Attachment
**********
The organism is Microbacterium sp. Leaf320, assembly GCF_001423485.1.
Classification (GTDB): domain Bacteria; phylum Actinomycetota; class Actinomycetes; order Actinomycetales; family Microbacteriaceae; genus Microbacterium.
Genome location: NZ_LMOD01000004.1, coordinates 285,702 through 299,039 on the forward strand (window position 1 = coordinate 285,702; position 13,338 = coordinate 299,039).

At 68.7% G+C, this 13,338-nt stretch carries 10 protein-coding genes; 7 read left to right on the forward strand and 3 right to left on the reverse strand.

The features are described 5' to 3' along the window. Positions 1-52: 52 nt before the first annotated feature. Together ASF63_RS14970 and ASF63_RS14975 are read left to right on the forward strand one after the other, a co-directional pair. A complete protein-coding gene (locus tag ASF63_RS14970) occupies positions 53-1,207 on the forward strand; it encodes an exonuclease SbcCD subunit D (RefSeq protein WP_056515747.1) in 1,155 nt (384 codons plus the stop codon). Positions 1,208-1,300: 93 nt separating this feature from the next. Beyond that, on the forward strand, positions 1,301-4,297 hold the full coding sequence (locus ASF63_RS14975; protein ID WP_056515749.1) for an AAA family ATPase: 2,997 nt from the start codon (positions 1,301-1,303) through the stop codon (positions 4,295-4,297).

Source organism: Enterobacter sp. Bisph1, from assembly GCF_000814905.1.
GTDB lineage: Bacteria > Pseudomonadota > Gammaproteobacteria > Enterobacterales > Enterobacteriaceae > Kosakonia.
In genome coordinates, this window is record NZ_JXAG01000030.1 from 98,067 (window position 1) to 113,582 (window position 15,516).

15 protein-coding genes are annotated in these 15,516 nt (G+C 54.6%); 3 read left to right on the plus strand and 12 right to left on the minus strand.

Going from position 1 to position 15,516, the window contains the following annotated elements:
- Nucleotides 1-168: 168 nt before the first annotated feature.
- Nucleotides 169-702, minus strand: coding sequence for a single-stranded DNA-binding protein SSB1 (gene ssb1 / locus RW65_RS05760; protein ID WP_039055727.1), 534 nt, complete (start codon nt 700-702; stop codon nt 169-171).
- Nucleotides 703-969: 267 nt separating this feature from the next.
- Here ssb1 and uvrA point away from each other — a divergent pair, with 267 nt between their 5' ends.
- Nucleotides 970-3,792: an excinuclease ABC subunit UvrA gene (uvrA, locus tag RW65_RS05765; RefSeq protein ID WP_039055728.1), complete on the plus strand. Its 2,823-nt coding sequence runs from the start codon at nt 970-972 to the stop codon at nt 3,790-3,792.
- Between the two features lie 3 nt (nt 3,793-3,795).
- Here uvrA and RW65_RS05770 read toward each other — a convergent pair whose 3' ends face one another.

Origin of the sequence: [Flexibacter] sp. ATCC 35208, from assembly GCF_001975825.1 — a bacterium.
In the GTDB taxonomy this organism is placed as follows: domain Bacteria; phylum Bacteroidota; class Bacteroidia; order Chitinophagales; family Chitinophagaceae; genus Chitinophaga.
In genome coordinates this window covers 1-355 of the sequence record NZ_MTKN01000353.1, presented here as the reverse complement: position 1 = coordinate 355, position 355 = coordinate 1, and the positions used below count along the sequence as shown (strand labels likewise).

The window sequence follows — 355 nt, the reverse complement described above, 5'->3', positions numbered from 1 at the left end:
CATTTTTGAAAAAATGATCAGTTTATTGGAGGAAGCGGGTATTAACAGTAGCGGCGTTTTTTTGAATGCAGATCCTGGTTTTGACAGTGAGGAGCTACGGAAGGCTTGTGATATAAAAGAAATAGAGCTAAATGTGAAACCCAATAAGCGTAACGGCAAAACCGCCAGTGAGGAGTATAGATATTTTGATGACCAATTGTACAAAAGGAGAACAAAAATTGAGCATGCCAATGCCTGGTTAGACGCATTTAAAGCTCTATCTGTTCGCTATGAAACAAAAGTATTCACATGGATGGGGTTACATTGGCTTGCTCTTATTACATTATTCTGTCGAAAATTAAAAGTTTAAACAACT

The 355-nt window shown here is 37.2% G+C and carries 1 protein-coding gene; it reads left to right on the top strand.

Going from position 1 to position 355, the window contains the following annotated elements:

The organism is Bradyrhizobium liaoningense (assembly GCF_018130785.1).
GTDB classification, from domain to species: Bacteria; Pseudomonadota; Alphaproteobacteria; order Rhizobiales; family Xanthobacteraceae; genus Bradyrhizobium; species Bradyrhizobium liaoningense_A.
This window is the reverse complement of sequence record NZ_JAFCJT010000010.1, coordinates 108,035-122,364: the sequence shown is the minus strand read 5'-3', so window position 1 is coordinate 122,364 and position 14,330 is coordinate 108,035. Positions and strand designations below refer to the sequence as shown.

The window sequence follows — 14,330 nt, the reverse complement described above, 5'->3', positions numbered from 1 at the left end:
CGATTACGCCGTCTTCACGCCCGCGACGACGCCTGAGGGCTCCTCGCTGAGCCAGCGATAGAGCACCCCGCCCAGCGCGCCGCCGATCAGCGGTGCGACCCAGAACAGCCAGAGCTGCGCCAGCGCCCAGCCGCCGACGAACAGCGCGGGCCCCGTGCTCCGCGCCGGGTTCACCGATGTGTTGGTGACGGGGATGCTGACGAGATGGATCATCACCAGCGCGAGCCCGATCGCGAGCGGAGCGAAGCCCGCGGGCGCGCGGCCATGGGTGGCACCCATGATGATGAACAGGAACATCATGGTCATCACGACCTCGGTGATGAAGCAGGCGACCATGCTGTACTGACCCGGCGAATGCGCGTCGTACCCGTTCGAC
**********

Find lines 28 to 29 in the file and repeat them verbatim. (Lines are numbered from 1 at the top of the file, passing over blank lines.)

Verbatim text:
The window sequence follows — 14,330 nt, the reverse complement described above, 5'->3', positions numbered from 1 at the left end:
CGATTACGCCGTCTTCACGCCCGCGACGACGCCTGAGGGCTCCTCGCTGAGCCAGCGATAGAGCACCCCGCCCAGCGCGCCGCCGATCAGCGGTGCGACCCAGAACAGCCAGAGCTGCGCCAGCGCCCAGCCGCCGACGAACAGCGCGGGCCCCGTGCTCCGCGCCGGGTTCACCGATGTGTTGGTGACGGGGATGCTGACGAGATGGATCATCACCAGCGCGAGCCCGATCGCGAGCGGAGCGAAGCCCGCGGGCGCGCGGCCATGGGTGGCACCCATGATGATGAACAGGAACATCATGGTCATCACGACCTCGGTGATGAAGCAGGCGACCATGCTGTACTGACCCGGCGAATGCGCGTCGTACCCGTTCGAC